NMU PRESIDENT FRITZ Erickson knows, like all educators, that there is some risk to resuming school this fall. It could create a health crisis. It wouldn’t be good for public relations, either.
“We’ll be bringing 8000 people here on campus and we don’t want to be the source of a significant spread of COVID,” he says.
The students start returning to campus on August 8th, classes start on August 17th, and the university has a plan ready to go from the time the students arrive. Their very first responsibility will be to take a COVID test to be administered at the Northern Center. All students, staff, and professors. No exceptions.
“We should be getting results within 24-48 hours, I’m told,” Erickson says, “and then we’ll know immediately if we have a problem.”
And if students are diagnosed with the virus, then what? Pretty simple. They’ll be sent to Spalding Hall which will be set up throughout the semester as the quarantine/isolation residence hall. They’ll stay there, with extra precautions but still getting their education, until they are deemed safe to return to the rest of the campus.
Move-in days at the residence halls will be much more structured than in the past. Only limited numbers of students moving in at one time, no family members allowed in the rooms themselves.
Dining halls, like last semester, will be more restricted. Fewer tables and chairs, more social distancing, and the likelihood that most students will take their food to go.
Cleaning will be constant campuswide throughout the semester in the dining areas, the residences, and the classrooms.
There likely will be fewer students on campus this semester–a result of the COVID scare.
“As of now, we’re planning on enrollment being down about four percent from last year but you never know about ‘summer melt,'” Erickson says. “There are so many unknowns.”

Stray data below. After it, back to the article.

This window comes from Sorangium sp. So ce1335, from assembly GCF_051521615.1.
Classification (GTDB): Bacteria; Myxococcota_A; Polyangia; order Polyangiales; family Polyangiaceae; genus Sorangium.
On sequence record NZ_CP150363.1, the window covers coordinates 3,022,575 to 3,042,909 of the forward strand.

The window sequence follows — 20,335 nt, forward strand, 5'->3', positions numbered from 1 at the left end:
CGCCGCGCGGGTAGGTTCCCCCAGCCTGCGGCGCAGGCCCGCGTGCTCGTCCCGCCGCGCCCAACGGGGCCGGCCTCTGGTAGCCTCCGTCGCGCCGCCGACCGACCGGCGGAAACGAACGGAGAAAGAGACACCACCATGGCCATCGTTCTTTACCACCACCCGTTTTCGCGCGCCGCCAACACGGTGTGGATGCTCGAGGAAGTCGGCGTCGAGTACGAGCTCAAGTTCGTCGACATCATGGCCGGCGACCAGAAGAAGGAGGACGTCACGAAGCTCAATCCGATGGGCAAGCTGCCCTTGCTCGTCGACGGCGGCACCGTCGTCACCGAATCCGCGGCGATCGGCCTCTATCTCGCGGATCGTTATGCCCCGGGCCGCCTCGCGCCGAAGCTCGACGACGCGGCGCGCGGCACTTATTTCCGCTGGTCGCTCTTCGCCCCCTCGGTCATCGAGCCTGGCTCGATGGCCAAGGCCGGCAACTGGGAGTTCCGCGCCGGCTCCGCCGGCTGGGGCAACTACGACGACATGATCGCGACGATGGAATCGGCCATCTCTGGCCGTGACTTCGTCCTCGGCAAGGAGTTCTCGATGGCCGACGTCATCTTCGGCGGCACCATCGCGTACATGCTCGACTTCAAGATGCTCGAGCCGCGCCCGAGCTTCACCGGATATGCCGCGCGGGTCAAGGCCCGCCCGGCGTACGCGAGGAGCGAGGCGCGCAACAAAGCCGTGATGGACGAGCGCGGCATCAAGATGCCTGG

“Summer melt” is the tendency of a certain number of students every summer to back off of their announced intention to attend school in the fall. That number likely will increase this fall.
The class structure will be different this year, and varied. Erickson estimates that maybe 85% of the classes will have live, face-to-face time with the professors, but the classes may be broken up into smaller groups, larger classrooms will be used to allow for greater spacing, many classes will have online and Zoom components, and some classes may be strictly online. The professors will make those decisions.
And some professors will teach online exclusively because of their own health concerns.
Fall sports? Still undecided exactly how those will take place. Erickson thinks it’s likely that the games will not include spectators, and out-of-conference games will be eliminated, but those decisions will ultimately made by university presidents in the conference.
NMU’s budget, of course, is a huge concern. A lower enrollment, less revenue coming in, and greater costs associated with COVID are all factors. But the university has been able to dip into its “rainy day” fund to offset the costs, and there were some temporary summertime furloughs along with some buyouts of employees.
Any more forced layoffs? Erickson says, possibly a few–an estimated two to four. It depends on how many students show up.
A lot of unknowns just two weeks before the students start returning to campus.
It’ll be a different experience for the students–masks worn inside the campus buildings, social distancing required outside, no large academic or social gatherings allowed, much of the classroom work being done online. To counter all that, NMU will focus on promoting more outdoor activities this semester. “We can’t just lock students inside their rooms,” Erickson emphasizes. “That won’t work.”
NMU president Fritz Erickson says the university has plans for dealing with COVID, but it’s the students who will determine whether the plans work.
Ultimately, how this semester plays out will largely depend on the students themselves, and as we’ve seen in several instances across the nation, including at McCarty’s Cove on July 4th, young people sometimes don’t take the COVID scare as seriously as older folks.
“A big part of it will be messaging,” says Erickson. “If we want to stay open, we all have to do the right thing. If not, we’re prepared to go back to remote learning as we did last spring. We don’t want that, but we’ll do it if we have to.”
And if that were to happen, that would likely mean that Marquette and the entire UP were experiencing another spike in COVID and another economic shutdown…something we’d all dread at the end of a year that’s already posed more than its fair share of challenges.